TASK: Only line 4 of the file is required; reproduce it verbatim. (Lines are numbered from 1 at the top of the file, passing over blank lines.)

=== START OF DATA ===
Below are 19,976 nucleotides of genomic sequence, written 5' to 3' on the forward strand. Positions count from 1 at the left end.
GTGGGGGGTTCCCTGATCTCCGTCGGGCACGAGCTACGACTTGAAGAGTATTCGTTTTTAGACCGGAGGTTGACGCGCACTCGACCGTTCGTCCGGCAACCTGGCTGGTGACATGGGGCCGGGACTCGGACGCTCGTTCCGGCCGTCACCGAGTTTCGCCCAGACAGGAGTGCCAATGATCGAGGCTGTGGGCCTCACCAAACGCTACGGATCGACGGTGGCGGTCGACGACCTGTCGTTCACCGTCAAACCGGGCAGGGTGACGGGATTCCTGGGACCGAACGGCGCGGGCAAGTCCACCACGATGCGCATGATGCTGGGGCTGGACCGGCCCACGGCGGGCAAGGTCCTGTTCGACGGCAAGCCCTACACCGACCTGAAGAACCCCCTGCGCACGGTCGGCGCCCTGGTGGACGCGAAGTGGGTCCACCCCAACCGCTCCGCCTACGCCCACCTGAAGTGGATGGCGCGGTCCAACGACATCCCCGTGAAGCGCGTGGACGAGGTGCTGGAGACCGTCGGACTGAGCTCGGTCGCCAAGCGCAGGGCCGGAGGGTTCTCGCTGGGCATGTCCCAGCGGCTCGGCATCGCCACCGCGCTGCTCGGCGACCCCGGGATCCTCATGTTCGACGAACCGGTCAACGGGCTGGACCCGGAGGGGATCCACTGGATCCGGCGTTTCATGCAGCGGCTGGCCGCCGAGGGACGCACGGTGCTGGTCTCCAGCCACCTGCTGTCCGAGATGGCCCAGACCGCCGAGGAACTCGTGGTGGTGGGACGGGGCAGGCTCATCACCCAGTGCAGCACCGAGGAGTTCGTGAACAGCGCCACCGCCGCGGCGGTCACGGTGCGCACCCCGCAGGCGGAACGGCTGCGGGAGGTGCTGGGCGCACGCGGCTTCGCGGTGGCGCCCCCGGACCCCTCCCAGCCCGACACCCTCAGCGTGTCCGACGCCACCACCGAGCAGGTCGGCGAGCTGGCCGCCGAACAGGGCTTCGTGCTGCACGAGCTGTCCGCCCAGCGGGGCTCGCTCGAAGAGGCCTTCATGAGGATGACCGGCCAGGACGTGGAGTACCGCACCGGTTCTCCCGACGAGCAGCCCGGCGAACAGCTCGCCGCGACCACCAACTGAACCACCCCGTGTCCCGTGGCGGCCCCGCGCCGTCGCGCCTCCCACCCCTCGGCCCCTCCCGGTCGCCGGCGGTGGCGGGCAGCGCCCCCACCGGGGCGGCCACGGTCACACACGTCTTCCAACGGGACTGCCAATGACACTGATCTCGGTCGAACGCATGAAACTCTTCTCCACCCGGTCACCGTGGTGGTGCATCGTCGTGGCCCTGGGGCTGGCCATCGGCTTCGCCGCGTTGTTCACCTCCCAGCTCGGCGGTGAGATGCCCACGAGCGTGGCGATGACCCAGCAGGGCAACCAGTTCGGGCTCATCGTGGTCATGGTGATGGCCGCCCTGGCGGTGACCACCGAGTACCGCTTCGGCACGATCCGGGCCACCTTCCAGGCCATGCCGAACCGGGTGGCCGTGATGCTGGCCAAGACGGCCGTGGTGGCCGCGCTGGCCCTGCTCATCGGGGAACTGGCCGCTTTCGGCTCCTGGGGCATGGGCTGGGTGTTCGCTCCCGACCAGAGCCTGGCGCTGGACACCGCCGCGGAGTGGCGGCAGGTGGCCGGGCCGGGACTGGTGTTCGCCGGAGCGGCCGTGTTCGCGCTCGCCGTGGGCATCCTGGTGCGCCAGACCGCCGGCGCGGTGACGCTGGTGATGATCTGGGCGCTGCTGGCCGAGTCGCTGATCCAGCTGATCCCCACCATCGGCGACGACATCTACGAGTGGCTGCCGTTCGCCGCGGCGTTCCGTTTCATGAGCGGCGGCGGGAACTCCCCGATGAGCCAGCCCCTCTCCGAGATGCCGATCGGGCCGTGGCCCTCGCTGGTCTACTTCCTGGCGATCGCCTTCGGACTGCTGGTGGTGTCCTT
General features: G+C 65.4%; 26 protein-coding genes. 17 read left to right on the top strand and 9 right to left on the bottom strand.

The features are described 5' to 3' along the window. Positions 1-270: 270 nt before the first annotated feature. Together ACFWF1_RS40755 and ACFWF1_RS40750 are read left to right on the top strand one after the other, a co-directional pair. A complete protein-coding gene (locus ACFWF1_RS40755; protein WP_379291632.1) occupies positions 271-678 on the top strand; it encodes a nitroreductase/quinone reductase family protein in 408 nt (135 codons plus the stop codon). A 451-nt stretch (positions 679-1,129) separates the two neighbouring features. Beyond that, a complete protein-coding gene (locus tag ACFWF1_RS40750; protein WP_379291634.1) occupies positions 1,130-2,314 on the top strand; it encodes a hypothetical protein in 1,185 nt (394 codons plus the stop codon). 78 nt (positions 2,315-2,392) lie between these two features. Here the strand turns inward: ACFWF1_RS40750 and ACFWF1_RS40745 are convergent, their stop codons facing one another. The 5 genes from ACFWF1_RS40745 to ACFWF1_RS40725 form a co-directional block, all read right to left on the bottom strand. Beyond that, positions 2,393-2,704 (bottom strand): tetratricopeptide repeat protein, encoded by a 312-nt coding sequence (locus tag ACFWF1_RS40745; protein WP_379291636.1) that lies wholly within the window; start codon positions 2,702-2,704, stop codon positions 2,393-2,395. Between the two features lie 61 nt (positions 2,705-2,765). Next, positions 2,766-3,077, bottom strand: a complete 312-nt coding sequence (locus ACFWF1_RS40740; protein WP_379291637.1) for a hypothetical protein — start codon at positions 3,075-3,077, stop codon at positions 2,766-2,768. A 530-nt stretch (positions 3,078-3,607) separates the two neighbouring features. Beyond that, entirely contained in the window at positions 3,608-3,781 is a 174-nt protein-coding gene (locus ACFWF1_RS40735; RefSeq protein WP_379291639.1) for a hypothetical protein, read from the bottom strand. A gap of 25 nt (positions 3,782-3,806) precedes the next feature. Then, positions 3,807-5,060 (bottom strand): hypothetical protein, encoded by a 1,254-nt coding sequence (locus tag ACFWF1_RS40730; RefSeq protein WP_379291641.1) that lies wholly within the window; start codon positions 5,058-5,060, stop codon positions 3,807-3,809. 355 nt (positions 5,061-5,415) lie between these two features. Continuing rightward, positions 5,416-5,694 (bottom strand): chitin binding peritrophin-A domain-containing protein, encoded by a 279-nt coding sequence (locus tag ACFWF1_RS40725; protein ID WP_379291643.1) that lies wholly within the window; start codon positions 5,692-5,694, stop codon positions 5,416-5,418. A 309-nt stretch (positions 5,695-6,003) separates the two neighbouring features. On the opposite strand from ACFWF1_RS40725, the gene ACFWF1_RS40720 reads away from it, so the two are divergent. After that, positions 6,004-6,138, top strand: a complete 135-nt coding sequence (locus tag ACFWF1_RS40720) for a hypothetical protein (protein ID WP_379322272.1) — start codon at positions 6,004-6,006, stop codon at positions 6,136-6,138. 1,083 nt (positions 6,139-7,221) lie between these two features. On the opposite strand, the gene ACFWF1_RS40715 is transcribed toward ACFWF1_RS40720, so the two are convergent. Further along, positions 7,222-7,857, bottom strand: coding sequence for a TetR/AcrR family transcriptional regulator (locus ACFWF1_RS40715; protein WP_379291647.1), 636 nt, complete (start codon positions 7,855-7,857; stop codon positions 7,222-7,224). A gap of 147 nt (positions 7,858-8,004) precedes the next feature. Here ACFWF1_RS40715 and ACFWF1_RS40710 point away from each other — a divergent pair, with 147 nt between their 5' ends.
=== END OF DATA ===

The features are described 5' to 3' along the window. Positions 1-270: 270 nt before the first annotated feature. Together ACFWF1_RS40755 and ACFWF1_RS40750 are read left to right on the top strand one after the other, a co-directional pair. A complete protein-coding gene (locus ACFWF1_RS40755; protein WP_379291632.1) occupies positions 271-678 on the top strand; it encodes a nitroreductase/quinone reductase family protein in 408 nt (135 codons plus the stop codon). A 451-nt stretch (positions 679-1,129) separates the two neighbouring features. Beyond that, a complete protein-coding gene (locus tag ACFWF1_RS40750; protein WP_379291634.1) occupies positions 1,130-2,314 on the top strand; it encodes a hypothetical protein in 1,185 nt (394 codons plus the stop codon). 78 nt (positions 2,315-2,392) lie between these two features. Here the strand turns inward: ACFWF1_RS40750 and ACFWF1_RS40745 are convergent, their stop codons facing one another. The 5 genes from ACFWF1_RS40745 to ACFWF1_RS40725 form a co-directional block, all read right to left on the bottom strand. Beyond that, positions 2,393-2,704 (bottom strand): tetratricopeptide repeat protein, encoded by a 312-nt coding sequence (locus tag ACFWF1_RS40745; protein WP_379291636.1) that lies wholly within the window; start codon positions 2,702-2,704, stop codon positions 2,393-2,395. Between the two features lie 61 nt (positions 2,705-2,765). Next, positions 2,766-3,077, bottom strand: a complete 312-nt coding sequence (locus ACFWF1_RS40740; protein WP_379291637.1) for a hypothetical protein — start codon at positions 3,075-3,077, stop codon at positions 2,766-2,768. A 530-nt stretch (positions 3,078-3,607) separates the two neighbouring features. Beyond that, entirely contained in the window at positions 3,608-3,781 is a 174-nt protein-coding gene (locus ACFWF1_RS40735; RefSeq protein WP_379291639.1) for a hypothetical protein, read from the bottom strand. A gap of 25 nt (positions 3,782-3,806) precedes the next feature. Then, positions 3,807-5,060 (bottom strand): hypothetical protein, encoded by a 1,254-nt coding sequence (locus tag ACFWF1_RS40730; RefSeq protein WP_379291641.1) that lies wholly within the window; start codon positions 5,058-5,060, stop codon positions 3,807-3,809. 355 nt (positions 5,061-5,415) lie between these two features. Continuing rightward, positions 5,416-5,694 (bottom strand): chitin binding peritrophin-A domain-containing protein, encoded by a 279-nt coding sequence (locus tag ACFWF1_RS40725; protein ID WP_379291643.1) that lies wholly within the window; start codon positions 5,692-5,694, stop codon positions 5,416-5,418. A 309-nt stretch (positions 5,695-6,003) separates the two neighbouring features. On the opposite strand from ACFWF1_RS40725, the gene ACFWF1_RS40720 reads away from it, so the two are divergent. After that, positions 6,004-6,138, top strand: a complete 135-nt coding sequence (locus tag ACFWF1_RS40720) for a hypothetical protein (protein ID WP_379322272.1) — start codon at positions 6,004-6,006, stop codon at positions 6,136-6,138. 1,083 nt (positions 6,139-7,221) lie between these two features. On the opposite strand, the gene ACFWF1_RS40715 is transcribed toward ACFWF1_RS40720, so the two are convergent. Further along, positions 7,222-7,857, bottom strand: coding sequence for a TetR/AcrR family transcriptional regulator (locus ACFWF1_RS40715; protein WP_379291647.1), 636 nt, complete (start codon positions 7,855-7,857; stop codon positions 7,222-7,224). A gap of 147 nt (positions 7,858-8,004) precedes the next feature. Here ACFWF1_RS40715 and ACFWF1_RS40710 point away from each other — a divergent pair, with 147 nt between their 5' ends.